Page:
Against the Current, No. 134, May/June 2008

Against the Current, No. 134, May/June 2008

Some Stupid Dirty Politics

— The Editors

YOU DIDN’T READ it here first: The Democratic Party is on the edge of sacrificing its 2008 presidential campaign before it officially starts. This kind of political suicide requires remarkable skill in the art of self-destruction, considering the current Republican administration’s legacy — the massively unpopular, lost war in Iraq and quagmire in Afghanistan, combined with the worst financial crisis since the Great Depression — and the fact that the Republican candidate eagerly embraces the war and the financial deregulation policies that produced these disasters....

Reverend Wright and Black Liberation Theology

— Malik Miah

THE GROUNDSWELL OF broad support for Barack Obama (both among Blacks and whites) is a phenomenon that deserves a serious analysis and understanding. It cannot be down played by passing it through the lens of pure-and-simple lesser-evilism....

Global Crisis and Opportunity

— Ben Terrall interviews Mike Davis

MIKE DAVIS IS a veteran writer and activist who cut his progressive teeth in the 1960s civil rights and antiwar movements. He has worked as a meat cutter, long-distance trucker, and currently teaches history at UC Irvine....

His first book, Prisoners of the American Dream, is a trenchant, thoroughly researched history of the U.S. labor movement; he is most famous for 1990’s City of Quartz, a modern history of Los Angeles that drew a wide audience. His cautionary book The Monster at Our Door: the Global Threat of Avian Flu has been translated into German, French, Italian, Spanish, Portuguese, Japanese, Arabic and Swedish.

Models of Coming U.S. Interventions: Iraq or Haiti?

— Ben Terrall interviews Mike Davis

BT: I wanted to get in a question about the United Nations in Haiti. In Planet of Slums you talk about the Pentagon’s global approach to counter-insurgency being more focused on a kind of urban warfare. Having gone to Haiti and seeing what the UN is doing, I wonder if you see that as a new role for UN peacekeepers, as a kind of counterinsurgency proxy, in areas where politically, after Mogadishu [the “Black Hawk Down” debacle of U.S. troops in Somalia in the early 1990s —ed.], it’s too risky for U.S. forces to be there....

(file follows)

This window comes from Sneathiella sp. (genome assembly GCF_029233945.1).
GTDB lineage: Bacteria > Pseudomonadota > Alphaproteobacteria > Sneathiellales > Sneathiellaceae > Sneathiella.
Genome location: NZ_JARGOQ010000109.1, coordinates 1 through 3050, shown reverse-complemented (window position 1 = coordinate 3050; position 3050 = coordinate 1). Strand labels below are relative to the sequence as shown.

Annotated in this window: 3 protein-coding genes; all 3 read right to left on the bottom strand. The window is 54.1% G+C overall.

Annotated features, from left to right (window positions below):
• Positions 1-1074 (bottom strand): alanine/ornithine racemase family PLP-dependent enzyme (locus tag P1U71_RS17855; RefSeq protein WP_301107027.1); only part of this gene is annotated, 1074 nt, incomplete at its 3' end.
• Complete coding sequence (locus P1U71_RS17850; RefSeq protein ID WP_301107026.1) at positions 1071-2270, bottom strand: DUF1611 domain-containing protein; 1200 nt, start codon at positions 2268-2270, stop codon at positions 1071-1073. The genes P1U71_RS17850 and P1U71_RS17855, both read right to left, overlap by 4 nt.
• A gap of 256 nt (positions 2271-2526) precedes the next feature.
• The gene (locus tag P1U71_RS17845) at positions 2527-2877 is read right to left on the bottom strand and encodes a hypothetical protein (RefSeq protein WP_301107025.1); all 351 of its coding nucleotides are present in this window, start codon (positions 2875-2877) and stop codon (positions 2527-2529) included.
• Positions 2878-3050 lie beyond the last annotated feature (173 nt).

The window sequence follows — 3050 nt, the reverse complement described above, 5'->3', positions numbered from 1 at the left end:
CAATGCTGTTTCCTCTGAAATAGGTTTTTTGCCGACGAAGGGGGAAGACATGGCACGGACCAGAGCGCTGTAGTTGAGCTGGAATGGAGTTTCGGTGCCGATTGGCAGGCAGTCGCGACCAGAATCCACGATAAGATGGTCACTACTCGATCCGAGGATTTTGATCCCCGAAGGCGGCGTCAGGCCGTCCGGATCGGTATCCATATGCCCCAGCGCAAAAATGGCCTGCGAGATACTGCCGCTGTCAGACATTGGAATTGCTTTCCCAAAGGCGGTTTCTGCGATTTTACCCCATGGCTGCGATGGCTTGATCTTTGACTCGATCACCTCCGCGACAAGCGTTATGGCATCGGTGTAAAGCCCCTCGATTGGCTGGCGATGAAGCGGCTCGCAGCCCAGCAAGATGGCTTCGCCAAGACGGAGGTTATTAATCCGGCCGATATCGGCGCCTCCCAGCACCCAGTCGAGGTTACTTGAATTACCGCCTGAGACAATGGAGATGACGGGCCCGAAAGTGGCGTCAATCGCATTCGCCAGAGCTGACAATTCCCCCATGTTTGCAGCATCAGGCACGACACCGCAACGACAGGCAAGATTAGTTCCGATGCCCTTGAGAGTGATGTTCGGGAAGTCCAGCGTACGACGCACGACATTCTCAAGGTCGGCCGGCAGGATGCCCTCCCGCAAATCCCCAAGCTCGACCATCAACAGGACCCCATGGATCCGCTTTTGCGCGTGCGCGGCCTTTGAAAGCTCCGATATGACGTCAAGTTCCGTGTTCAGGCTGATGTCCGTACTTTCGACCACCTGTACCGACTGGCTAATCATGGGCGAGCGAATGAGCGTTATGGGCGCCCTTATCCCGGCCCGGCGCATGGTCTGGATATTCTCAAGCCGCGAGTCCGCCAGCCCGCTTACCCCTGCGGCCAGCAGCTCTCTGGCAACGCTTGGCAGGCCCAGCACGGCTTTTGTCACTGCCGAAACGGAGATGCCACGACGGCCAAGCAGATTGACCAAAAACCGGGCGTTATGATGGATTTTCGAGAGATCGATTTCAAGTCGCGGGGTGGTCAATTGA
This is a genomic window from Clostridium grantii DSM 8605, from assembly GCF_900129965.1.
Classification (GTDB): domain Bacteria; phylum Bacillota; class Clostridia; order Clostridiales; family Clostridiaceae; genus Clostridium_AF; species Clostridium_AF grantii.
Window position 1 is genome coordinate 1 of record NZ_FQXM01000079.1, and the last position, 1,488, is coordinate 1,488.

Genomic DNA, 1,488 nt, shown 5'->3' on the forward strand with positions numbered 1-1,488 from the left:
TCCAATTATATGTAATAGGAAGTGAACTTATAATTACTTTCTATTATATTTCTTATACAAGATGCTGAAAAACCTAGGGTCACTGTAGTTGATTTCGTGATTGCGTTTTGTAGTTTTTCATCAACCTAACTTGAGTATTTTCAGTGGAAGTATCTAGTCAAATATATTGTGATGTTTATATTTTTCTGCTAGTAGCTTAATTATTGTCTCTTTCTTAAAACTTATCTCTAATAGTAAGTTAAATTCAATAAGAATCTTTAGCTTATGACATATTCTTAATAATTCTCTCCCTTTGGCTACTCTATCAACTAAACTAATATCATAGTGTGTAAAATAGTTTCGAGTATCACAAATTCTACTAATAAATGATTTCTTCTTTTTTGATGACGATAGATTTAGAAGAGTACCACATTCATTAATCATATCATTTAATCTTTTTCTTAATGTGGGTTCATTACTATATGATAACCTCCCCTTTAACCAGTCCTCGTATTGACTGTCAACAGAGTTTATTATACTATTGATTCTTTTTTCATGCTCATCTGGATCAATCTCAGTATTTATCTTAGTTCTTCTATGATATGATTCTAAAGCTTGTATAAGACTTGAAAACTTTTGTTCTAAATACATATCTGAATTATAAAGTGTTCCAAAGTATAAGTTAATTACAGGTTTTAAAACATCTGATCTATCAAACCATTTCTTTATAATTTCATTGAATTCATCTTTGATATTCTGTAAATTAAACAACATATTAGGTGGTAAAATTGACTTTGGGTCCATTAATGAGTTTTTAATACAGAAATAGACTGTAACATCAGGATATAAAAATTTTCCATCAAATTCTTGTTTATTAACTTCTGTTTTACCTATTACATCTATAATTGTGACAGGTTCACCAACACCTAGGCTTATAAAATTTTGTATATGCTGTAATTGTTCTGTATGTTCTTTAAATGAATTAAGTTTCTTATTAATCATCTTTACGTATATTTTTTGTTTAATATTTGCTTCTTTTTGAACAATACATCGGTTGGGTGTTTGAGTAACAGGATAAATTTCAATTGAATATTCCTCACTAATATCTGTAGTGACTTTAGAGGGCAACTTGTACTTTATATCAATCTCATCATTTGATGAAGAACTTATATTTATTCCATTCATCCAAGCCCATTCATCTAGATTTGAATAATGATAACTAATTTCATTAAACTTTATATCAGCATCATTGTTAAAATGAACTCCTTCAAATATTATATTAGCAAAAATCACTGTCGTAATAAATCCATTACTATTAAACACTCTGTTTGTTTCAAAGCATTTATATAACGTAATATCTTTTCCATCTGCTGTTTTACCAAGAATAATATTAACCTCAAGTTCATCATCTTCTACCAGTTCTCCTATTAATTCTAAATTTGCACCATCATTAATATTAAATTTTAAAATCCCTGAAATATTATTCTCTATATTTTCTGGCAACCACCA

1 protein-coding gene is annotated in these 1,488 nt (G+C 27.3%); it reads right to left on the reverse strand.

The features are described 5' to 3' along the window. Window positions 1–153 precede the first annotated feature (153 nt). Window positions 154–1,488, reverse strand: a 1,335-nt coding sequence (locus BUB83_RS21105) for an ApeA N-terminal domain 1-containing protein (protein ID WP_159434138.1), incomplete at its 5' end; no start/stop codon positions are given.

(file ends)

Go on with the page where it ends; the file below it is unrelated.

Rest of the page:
Detroit Politics Embroiled

— David Finkel

DETROIT IS A city entangled in a chain of interlocking crises, all the way from the world economic crisis, to deindustrialization in America, down to the regional and local levels of the housing market hemorrhage and a tidal wave of utility cutoffs in poor people’s homes. Some 40,000 Detroiters now are without water — the most shocking example, perhaps, of daily life in a city on the brink....

Everything's on the Line at AAM

— Dianne Feeley

THE STRIKE OF 3,600 UAW-represented workers at American Axle and Manufacturing plants in Michigan and New York has forced the idling of more than 40,000 workers in 30 GM plants and shut down a number of parts plants throughout North America. Eighty percent of AAM’s axles, chassis components and forged products are shipped to General Motors, but AAM also produces parts for other automakers, including Chrysler and Toyota....

A Union Defeated at United Air Lines

— Malik Miah and Terry O'Rourke

THE APRIL 1 certification of the International Brotherhood of Teamsters (IBT) was no April Fool’s joke for the 8600 eligible mechanic and related United Airlines (UAL) employees who voted in the March 31 representational election. The Aircraft Mechanics Fraternal Association (AMFA), which served the members for nearly five years under very difficult circumstances in the aviation industry, lost the vote by 4,113 to 2,631....

Algonquins vs. Frontenac Ventures

— P. Marie

“(…) Politicians at both the provincial and federal level, as well as judges, prosecutors, and police, have been sending a vicious and clear message that criminalization of indigenous resistance is the order of the day …”
—Ontario Coalition against Poverty, March 2008